Life Expectancy Withdrawal Approach: A Variable Withdrawal Strategy for Early Retirement.

This is a variable withdrawal strategy based on your IRS Single Life Expectancy table. You would withdraw the inverse in years of your life expectancy. So when you retire you look up your life expectancy based on your current age. If it was 26, you would withdraw 1/26th of your assets or 3.8% (1 divided by 26). Then the next year repeat, 1/25th of total assets.

  • Advantages: You will never run through your assets but you have no idea what you will have in your later years. You are just dividing your money by how long you expect to live based on statistics.
  • Disadvantages: You may be taking too small of an amount early on when you can enjoy your young active self in retirement. Only to be taking higher withdrawals in your late years. The biggest drag about this approach is you will statistically end up taking too little in early retirement and back-loading your retirement funding for the end. When ever that may be.

Hybrid 95% – 4% Rule: A Variable Flexible Withdrawal Strategy for Early Retirement.

This is an example of combining different elements of the various approaches and coming up with something that may work for you. A withdrawal strategy to take advantage of benefits and reducing pit falls while keeping flexibility. This is where you start with 4% (or anywhere between 3% to 5% based on your needs, risk tolerance and portfolio allocation) and you set a small stop-loss. A stop-loss where in the next year you take the higher of either your 4% of total assets or 95% of your previous year’s withdrawal amount.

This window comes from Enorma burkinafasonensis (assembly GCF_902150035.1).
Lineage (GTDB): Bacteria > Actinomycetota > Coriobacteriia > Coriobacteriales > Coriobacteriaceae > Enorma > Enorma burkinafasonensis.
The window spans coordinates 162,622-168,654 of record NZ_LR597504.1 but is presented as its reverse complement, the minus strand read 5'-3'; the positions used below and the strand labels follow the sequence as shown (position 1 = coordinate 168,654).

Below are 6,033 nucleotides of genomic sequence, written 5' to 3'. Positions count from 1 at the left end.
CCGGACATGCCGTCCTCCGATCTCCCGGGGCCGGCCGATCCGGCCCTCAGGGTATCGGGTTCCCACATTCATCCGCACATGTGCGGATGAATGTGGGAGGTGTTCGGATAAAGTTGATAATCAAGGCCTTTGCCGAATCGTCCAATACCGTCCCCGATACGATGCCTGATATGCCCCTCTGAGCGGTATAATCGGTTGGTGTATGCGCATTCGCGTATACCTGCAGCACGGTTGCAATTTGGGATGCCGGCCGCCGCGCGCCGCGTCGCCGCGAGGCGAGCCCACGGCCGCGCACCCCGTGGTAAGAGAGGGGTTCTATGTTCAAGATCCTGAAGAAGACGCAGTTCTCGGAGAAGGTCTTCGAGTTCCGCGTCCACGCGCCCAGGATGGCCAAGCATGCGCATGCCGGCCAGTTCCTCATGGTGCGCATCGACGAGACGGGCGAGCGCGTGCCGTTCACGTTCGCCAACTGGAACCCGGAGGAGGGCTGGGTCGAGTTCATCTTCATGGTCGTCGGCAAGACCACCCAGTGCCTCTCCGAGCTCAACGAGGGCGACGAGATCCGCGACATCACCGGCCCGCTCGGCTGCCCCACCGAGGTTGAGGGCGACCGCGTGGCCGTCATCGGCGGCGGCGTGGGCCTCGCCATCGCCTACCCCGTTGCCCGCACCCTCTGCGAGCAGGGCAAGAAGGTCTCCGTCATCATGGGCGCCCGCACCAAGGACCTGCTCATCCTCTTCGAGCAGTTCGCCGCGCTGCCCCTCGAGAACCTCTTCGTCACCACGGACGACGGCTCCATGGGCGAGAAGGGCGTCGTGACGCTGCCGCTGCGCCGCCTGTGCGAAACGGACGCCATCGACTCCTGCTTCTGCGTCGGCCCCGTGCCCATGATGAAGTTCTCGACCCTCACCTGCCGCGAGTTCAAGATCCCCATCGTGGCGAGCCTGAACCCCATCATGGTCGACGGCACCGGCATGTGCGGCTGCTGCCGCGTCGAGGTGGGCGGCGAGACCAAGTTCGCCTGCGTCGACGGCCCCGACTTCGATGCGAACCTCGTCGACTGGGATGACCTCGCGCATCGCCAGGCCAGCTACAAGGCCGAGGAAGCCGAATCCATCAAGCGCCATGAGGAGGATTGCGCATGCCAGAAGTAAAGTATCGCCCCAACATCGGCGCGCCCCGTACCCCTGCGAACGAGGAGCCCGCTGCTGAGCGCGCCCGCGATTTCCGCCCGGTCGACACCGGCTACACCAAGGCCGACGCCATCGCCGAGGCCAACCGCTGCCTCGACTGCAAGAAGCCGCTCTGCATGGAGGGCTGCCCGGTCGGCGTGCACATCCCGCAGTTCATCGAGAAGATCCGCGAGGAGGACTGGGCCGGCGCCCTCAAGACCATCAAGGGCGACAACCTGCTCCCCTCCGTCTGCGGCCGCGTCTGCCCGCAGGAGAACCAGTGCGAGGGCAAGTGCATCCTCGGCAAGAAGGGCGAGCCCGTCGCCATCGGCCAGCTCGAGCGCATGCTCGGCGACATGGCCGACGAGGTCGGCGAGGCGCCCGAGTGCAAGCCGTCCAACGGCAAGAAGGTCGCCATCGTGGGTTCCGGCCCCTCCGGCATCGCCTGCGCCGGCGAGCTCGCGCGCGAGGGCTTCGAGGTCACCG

• Advantages: In bad market years you don’t experience any more than a 5% lifestyle drop in any given year. You are adjusting withdrawals down to accommodate bad performance years.
  • Disadvantages: You are withdrawing an amount based on market performance and may not be able to support your lifestyle. A 5% decrease over multiple sequential down years may leave you short.

To make this Hybrid approach even more sustainable you could also apply withdrawal rules that sets a 5% withdrawal ceiling. Any year that your portfolio has had significant gains you would withdraw the lower of 4% of total assets or your previous year’s withdrawal amount plus 5%. More or less limiting any increases to 5% year to year when your portfolio is climbing.

Are there any Alternative Strategies? 

There may be a place for a small percent of your portfolio allocated to purchasing an immediate annuity. If living and spending by market uncertainty is something that keeps you up at night then an annuity might be your answer. Annuities aren’t for everyone but there could be effective strategies that could include them. Having a lower investment longevity annuity (QLAC) to kick in if you beat the statistical longevity odds may allow you to take a little more early on in retirement.

The idea of this page isn’t to push you one direction over another but is to offer some of the known withdrawal strategies. Hopefully you can see what would work best for you.

Myself I don’t believe in any one strategy as a set-it and forget it plan for everyone. Any of the percentages mentioned are guidelines. You could certainly try to make a plan work with a 4.5% withdrawal rate as an example. Then monitor your strategy and asset sustainability impacts as you go.

You might decide to withdraw 5% for the first few years and 3% once Social Security begins. Take your withdrawal amount and asset total and use the FIRECalc Monte Carlo type retirement calculator to see your chances of making it work.

Any strategy you choose should be constantly evaluated. You should be willing to make changes as necessary. Catching things and making adjustments earlier than later should always be your goal.

I have a couple of posts that describes my Early Retirement 4 Percent Withdrawal Strategy and my plan for Funding Early Retirement for the Long Haul that gives more details into my creating an Early Retirement Withdrawal Strategy.